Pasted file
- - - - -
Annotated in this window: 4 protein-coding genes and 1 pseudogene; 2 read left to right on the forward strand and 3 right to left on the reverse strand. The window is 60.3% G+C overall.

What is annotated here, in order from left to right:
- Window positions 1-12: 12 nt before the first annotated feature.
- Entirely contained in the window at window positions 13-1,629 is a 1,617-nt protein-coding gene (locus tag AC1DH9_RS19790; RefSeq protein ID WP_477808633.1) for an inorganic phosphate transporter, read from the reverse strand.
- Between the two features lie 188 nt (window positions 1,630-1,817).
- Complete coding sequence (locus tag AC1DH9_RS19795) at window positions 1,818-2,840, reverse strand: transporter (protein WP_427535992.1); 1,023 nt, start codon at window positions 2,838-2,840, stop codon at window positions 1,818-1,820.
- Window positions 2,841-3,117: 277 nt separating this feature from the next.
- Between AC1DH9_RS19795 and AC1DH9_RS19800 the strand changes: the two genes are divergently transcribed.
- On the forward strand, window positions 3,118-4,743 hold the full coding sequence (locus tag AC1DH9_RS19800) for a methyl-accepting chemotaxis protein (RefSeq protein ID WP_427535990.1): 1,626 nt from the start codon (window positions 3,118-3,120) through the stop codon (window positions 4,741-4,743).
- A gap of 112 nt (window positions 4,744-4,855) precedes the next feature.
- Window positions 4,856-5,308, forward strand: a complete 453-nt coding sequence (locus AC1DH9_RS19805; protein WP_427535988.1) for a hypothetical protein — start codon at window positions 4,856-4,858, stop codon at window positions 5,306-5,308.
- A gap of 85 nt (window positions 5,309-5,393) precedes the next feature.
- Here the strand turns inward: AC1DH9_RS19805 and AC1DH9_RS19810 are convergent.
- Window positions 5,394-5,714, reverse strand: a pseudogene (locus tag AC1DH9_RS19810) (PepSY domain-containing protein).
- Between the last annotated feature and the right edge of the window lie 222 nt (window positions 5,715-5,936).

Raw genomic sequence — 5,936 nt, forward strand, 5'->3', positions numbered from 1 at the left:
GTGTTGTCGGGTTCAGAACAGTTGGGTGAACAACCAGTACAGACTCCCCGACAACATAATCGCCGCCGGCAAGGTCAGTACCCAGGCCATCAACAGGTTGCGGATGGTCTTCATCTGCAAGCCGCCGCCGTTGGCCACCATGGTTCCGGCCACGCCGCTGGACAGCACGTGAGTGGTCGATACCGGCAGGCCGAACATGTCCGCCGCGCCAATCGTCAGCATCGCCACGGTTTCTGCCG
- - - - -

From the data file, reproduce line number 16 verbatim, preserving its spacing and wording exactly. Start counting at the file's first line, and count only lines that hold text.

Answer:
Raw genomic sequence — 5,936 nt, forward strand, 5'->3', positions numbered from 1 at the left: